Remembering Duke Kramer

Charles Kramer went by many nicknames, “Duke”, “The Silver Fox”, even “Mr. Guitar Man.” You could also call him “The Thread.” Duke Kramer was the thread, the constant connection that bridged eight decades of Gretsch musical history. Sadly, the World’s Gretsch Goodwill Ambassador for 70 years passed away five years ago last month.

Duke Kramer

In 1935, Bill Gretsch was managing the company’s Chicago Distribution office when he met a 19-year-old sax player who played the local clubs. Bill saw something special in the teenager and offered him a job polishing horns for $11 a week. Duke accepted the job and really never left the company. His career and involvement with Gretsch spanned an amazing 70 years.

At Gretsch, Duke practically did it all and saw it all.  His duties over the years included being a purchasing agent, salesman, bookkeeper, general manager, plant manager, inventor, mentor, and trusted advisor to four of the five Gretsch presidents. Duke was also involved in the birth of “The Great Gretsch Sound” after World War II when the company decided to focus only on manufacturing high quality guitars and drums under the Gretsch brand. Duke witnessed and participated in many historical milestone events. He worked with Jimmie Webster and Chet Atkins to forever change the look and sound of guitars. He was instrumental in getting Gretsch drums into the hands of the best musicians in jazz and popular music.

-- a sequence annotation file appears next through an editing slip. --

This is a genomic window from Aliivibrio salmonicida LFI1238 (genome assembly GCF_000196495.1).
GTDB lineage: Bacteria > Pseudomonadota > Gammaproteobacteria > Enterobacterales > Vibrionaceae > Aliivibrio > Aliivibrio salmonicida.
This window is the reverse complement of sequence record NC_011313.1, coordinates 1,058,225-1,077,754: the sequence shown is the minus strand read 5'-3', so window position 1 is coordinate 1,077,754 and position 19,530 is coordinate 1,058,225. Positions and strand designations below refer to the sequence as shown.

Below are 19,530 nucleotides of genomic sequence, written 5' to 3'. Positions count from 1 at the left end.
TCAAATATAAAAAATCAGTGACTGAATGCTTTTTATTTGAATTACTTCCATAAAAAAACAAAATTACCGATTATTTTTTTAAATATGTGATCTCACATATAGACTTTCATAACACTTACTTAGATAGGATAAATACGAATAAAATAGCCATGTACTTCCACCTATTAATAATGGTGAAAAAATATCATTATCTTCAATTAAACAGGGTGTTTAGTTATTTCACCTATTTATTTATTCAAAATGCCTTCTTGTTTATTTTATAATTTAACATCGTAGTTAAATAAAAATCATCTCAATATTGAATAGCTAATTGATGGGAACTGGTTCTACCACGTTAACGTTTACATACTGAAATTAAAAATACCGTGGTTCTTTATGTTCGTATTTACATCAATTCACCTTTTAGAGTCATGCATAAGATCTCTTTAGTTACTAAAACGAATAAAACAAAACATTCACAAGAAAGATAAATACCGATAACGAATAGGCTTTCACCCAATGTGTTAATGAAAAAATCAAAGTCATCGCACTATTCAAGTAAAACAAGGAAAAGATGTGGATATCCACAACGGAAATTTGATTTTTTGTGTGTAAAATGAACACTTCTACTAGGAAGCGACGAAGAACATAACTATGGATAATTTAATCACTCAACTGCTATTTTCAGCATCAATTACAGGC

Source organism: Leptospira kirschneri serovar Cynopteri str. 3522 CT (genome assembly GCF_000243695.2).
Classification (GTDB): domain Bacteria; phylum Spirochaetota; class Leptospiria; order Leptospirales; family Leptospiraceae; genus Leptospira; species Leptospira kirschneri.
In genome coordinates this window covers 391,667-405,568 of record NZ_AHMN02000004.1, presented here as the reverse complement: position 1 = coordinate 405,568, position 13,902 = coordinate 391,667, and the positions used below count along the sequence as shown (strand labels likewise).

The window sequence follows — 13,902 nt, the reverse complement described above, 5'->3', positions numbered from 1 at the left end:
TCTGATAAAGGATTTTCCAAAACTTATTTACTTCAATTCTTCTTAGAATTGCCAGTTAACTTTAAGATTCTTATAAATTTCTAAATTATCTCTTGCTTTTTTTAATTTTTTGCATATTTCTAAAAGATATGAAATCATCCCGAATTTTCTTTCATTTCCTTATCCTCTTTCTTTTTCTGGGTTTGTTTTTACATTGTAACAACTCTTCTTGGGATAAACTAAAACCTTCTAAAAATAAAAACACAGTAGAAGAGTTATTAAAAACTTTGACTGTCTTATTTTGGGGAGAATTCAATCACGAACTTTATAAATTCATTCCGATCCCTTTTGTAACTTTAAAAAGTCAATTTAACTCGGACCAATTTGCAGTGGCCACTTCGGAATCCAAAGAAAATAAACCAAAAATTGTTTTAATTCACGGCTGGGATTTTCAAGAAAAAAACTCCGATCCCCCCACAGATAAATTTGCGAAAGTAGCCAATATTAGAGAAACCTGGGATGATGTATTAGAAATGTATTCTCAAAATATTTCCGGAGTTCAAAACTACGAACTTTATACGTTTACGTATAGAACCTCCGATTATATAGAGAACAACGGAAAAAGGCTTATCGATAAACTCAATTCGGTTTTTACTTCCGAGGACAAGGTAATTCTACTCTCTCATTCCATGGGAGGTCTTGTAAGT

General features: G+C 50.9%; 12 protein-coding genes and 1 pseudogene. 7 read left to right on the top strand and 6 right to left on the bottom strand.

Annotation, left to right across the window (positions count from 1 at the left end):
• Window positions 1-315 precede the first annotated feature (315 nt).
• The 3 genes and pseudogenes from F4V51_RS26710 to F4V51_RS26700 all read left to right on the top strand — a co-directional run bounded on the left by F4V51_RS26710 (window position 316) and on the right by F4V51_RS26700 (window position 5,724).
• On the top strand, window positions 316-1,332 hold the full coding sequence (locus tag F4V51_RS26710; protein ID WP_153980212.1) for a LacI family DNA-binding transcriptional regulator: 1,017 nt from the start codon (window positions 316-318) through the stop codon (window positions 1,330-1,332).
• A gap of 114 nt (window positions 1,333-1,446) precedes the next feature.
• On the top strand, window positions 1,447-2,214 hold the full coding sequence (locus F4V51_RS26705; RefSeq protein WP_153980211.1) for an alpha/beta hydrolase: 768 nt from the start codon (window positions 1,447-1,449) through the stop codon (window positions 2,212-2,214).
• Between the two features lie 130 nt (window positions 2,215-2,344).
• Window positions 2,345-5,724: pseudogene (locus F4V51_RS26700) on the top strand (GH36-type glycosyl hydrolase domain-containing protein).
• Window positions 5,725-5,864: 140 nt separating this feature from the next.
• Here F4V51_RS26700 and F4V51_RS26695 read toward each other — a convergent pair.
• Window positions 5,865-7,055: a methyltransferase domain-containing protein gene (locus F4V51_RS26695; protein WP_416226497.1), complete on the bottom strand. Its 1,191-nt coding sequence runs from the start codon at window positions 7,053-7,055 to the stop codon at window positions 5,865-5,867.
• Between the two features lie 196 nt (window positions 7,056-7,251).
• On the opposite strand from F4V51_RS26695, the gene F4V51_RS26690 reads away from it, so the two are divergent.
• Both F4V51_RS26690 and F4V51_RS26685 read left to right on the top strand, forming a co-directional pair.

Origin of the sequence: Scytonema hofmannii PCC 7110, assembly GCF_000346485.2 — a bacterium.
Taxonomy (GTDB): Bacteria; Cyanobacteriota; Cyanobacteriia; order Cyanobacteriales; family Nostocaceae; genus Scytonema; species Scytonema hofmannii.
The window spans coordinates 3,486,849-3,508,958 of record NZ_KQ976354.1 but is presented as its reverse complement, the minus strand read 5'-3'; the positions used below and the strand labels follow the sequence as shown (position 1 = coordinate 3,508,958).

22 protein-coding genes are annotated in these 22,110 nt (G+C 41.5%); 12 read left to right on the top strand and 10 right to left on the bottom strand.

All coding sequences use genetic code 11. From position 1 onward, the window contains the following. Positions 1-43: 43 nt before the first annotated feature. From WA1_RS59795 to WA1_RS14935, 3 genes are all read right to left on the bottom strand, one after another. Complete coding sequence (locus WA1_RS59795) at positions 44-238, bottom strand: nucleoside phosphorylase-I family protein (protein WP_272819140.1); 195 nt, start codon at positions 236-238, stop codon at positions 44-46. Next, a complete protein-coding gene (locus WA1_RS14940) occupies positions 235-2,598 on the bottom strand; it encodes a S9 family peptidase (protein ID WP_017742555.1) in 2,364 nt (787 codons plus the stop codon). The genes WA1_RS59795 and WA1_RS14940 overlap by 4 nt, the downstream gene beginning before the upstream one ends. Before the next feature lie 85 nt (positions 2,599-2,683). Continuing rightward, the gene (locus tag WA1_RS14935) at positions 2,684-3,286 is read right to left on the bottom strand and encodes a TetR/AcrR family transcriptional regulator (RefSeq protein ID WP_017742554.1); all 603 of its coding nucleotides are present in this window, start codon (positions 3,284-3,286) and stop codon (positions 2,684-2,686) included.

In the fast-changing world of the music industry, Duke was a survivor. He was one of a handful of faithful Gretsch employees who survived the Baldwin acquisition in the late 1960s. He ran the Cincinnati office of the Gretsch Division until his retirement in 1980. When Baldwin was in bankruptcy in the early 80s, Duke was again brought in to run the Gretsch business and was key to arranging the sale back to the Gretsch family. Negotiations were successful and current president Fred W. Gretsch returned the company back to his family in January 1985. But Duke’s involvement didn’t stop there. He played a critical role in bringing Gretsch guitars back into production. Fifty years after he was hired by Fred’s father, Bill Gretsch, Duke Kramer was again on the road talking to musicians and instrument dealers assuring them that the “Great Gretsch Sound” would soon return.

Current president, Fred W. Gretsch, remembers Duke Kramer fondly stating “When I transferred to Chicago in 1969 to work in the Gretsch’s Elmhurst Illinois office, Duke was my boss. He was a great teacher, very hands on, a wonderful mentor.” Duke was a lifetime member of the Guitars & Accessories Manufacturing Association (GAMA) and was also heavily involved in the Music Distributors Association. Duke and his beloved wife, Fritzi, who passed away in April of this year, were married an amazing 62 years and had three children.

The Gretsch family owes a huge debt of gratitude to this tireless, dedicated, loyal friend who contributed so much to the company–and to the music industry as a whole. Duke’s keen insight, deep love of music, warm smile, and zest for living are sorely missed.

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